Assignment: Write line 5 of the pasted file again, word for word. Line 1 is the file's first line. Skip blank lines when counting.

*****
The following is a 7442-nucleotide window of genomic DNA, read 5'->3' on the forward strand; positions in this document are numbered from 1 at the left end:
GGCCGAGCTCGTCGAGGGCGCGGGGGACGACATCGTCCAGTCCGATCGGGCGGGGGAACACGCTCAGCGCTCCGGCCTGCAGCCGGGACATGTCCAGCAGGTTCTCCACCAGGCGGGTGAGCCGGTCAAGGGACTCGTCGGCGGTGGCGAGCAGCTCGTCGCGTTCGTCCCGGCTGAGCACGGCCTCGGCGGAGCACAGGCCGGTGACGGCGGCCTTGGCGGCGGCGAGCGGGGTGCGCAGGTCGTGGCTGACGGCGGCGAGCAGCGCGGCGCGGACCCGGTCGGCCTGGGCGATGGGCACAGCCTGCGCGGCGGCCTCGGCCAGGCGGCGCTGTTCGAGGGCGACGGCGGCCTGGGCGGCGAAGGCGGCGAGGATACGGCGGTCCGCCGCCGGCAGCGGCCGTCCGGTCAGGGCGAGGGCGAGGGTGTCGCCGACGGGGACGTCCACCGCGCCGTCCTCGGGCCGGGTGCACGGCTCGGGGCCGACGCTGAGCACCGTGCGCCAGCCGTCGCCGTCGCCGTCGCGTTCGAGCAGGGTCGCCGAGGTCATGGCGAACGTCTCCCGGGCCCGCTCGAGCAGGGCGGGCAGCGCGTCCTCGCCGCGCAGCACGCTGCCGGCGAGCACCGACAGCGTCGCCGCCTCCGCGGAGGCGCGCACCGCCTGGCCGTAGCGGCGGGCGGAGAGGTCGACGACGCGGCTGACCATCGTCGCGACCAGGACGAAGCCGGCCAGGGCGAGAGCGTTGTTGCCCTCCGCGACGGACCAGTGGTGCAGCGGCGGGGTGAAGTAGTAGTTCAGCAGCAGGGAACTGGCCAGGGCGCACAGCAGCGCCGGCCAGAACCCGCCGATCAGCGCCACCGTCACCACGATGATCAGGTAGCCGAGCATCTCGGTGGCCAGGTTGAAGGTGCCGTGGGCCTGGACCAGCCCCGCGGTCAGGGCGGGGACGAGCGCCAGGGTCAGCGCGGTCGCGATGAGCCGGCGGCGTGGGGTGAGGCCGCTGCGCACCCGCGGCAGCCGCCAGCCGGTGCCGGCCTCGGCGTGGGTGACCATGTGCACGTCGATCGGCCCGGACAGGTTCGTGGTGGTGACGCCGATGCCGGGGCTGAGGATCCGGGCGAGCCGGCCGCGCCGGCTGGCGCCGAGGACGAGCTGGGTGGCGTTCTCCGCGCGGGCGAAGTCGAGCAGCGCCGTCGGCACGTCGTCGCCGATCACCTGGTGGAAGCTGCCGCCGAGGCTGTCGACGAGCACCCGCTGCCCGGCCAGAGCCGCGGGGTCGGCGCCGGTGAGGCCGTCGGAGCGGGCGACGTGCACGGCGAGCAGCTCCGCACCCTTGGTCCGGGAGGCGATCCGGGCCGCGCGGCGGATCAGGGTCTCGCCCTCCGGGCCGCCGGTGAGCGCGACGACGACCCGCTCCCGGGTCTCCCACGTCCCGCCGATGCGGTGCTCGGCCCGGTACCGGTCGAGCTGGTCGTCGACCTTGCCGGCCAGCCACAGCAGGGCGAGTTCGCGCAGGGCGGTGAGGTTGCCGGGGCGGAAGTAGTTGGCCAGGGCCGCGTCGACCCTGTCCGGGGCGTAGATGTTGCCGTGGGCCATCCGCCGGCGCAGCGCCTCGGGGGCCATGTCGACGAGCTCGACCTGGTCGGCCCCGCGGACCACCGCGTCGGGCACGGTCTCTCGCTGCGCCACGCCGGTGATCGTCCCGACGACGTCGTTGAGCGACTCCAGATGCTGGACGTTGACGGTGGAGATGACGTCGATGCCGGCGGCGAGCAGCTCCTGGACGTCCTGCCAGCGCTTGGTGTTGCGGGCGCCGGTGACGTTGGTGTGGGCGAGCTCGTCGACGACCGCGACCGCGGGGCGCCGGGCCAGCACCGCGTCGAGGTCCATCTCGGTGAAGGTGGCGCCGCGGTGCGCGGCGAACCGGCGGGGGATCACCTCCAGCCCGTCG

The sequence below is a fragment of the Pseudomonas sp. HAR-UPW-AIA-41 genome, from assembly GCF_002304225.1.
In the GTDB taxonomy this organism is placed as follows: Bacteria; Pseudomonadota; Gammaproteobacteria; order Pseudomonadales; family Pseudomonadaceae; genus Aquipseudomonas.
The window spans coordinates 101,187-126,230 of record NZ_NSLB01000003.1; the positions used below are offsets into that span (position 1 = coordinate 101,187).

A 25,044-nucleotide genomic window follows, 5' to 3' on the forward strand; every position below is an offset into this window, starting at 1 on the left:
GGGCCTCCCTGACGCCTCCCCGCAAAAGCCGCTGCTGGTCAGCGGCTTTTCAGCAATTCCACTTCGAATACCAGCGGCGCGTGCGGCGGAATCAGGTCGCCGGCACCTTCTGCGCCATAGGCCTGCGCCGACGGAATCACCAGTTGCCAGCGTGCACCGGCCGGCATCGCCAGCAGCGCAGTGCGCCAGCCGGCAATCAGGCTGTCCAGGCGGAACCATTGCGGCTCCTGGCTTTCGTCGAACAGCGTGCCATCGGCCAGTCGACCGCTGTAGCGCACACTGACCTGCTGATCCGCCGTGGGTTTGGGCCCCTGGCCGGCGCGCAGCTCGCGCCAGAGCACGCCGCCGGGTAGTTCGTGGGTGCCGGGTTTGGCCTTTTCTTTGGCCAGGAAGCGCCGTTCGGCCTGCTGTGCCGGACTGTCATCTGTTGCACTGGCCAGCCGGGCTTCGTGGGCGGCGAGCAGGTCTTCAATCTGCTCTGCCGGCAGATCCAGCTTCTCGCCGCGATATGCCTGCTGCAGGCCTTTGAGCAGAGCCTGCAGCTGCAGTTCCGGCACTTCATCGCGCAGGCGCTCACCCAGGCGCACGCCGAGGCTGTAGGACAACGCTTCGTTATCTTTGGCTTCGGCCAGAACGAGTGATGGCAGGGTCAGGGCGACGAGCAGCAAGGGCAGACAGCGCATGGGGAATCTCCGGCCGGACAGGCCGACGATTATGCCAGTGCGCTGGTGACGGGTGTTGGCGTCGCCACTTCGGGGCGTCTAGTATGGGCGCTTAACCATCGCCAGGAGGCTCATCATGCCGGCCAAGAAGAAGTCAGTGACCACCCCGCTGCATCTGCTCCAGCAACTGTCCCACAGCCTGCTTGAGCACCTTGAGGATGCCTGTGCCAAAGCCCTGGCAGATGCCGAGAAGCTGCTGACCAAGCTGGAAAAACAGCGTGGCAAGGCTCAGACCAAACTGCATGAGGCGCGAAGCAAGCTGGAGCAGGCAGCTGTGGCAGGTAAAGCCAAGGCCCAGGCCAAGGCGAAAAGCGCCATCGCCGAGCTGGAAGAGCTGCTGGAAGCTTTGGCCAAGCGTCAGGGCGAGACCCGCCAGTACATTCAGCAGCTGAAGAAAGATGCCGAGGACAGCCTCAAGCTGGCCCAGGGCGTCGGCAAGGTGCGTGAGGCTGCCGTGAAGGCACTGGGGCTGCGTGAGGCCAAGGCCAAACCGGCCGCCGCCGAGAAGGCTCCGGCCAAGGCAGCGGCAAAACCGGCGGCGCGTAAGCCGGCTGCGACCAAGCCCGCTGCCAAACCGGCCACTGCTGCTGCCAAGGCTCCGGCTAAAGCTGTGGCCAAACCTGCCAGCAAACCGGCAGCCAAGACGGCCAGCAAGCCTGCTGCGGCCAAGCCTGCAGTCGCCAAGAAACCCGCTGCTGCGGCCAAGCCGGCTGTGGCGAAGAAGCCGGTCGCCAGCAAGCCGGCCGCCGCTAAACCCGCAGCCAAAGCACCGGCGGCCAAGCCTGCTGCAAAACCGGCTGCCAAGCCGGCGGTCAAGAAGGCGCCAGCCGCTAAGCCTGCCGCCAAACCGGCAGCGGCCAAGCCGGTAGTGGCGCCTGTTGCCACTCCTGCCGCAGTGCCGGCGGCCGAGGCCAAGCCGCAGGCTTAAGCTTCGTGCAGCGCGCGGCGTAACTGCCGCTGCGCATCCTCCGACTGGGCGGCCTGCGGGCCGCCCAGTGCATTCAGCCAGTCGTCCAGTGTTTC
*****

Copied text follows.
The window spans coordinates 101,187-126,230 of record NZ_NSLB01000003.1; the positions used below are offsets into that span (position 1 = coordinate 101,187).